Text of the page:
In the latest issue of the Weekly Standard, my colleague Yuval Levin and I have a short editorial on the White House “summit”on health care coming up later this week. Here’s a short excerpt:

It is now clear that the “summit” the president has called for February 25 is not intended to consider different approaches to health care financing, but rather to create an illusion of momentum that might just lull disoriented congressional Democrats into ramming the health care bill through the budget reconciliation process….

Leading up to the summit, Harry Reid, Nancy Pelosi, and White House officials aim to produce a bill that bridges not the yawning gap between Democratic and Republican proposals but the technical differences between House and Senate Democrats. The House and Senate bills do differ on some issues—a government insurance plan, the details of tax increases and Medicare cuts—but they agree on the big picture, which would be the essence of a combined bill: a massively ambitious, costly, intrusive, inefficient, and clumsy combination of mandates, taxes, subsidies, regulations, and new government programs intended over time to replace the American health insurance industry with an enormous federal entitlement while failing to address the rising costs at the heart of our health care dilemma.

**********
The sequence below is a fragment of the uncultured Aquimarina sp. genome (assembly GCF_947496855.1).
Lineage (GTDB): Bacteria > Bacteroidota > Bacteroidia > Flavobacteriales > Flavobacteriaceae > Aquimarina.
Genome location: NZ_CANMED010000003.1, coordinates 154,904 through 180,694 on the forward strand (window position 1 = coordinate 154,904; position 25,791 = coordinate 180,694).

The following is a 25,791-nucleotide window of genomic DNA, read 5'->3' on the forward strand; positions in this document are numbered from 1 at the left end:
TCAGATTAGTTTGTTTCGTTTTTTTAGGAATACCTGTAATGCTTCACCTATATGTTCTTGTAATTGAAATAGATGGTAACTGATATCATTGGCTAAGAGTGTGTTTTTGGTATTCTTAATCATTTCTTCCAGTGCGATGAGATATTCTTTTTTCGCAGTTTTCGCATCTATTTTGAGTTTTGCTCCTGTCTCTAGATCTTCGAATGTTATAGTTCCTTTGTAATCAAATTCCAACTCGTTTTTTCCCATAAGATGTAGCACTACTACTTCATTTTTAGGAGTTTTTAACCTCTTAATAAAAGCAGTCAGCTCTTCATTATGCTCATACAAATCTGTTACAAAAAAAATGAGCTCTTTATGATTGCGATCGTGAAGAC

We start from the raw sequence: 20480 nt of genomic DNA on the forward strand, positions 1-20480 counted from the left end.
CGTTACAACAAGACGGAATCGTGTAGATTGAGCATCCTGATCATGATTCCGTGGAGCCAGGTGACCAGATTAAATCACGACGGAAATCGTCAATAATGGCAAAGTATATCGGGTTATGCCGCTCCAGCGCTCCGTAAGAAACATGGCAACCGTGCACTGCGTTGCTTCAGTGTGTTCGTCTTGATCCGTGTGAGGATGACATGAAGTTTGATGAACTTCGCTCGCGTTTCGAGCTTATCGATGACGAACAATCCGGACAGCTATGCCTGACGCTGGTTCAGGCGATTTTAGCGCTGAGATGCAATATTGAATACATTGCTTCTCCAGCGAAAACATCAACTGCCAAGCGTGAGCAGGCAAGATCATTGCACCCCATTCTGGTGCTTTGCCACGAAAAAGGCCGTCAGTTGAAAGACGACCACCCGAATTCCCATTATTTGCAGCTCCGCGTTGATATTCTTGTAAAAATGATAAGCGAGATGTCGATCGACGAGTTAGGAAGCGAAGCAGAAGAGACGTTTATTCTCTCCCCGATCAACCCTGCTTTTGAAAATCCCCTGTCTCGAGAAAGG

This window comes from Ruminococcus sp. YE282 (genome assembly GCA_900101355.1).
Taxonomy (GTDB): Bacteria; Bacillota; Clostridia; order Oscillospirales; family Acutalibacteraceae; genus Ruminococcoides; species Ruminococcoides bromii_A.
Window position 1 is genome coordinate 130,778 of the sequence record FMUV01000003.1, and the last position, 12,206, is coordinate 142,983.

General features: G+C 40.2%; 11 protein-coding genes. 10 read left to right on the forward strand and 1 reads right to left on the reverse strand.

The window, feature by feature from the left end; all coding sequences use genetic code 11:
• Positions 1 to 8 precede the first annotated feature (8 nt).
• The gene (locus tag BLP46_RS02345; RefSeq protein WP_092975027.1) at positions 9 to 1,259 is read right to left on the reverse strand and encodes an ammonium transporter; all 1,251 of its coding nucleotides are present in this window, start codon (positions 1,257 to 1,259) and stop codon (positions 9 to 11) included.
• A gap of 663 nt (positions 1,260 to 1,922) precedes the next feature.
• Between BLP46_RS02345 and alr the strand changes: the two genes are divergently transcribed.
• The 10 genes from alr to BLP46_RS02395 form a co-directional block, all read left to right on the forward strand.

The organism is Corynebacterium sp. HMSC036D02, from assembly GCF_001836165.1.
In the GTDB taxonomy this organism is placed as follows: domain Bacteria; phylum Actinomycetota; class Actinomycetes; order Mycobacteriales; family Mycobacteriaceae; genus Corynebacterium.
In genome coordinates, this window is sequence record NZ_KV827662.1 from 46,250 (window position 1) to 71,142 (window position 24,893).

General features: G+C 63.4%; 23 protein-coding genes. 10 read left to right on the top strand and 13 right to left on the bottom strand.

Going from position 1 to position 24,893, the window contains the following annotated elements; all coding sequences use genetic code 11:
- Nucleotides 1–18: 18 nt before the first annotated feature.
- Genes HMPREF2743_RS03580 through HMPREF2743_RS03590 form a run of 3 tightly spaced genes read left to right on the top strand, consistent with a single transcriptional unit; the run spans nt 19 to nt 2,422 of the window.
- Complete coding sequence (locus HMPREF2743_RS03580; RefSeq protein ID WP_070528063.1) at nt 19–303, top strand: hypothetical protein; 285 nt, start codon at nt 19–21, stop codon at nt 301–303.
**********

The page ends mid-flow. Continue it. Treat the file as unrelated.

It would raise taxes in a tough economic time, cut Medicare benefits without putting the program on a sustainable footing, create a new open-ended entitlement as we confront daunting deficits, and displace the insurance arrangements of millions.

The public has had a good look at all this for a year, and has hardly been tentative in its judgments….

One way or another, this ill-advised legislative process is nearing its end. It will either conclude with the Democrats putting their blinkered and misguided proposal aside, at last to pursue genuine, incremental, modest, and practical health care reforms addressed to the actual problems our system confronts, or it will end with the passage of a ruinous bill rejected by the public and likely to exacerbate both the collapse of our public finances and the explosion of health insurance costs.

It is now up to Republicans and the many Democrats in Congress who increasingly see the folly of their leaders’ ways to make sure this process concludes not with the enactment of Obamacare but with the initiation of a real health care debate. Listen to the voters: Scrap this bill and start over.

The full article is available here.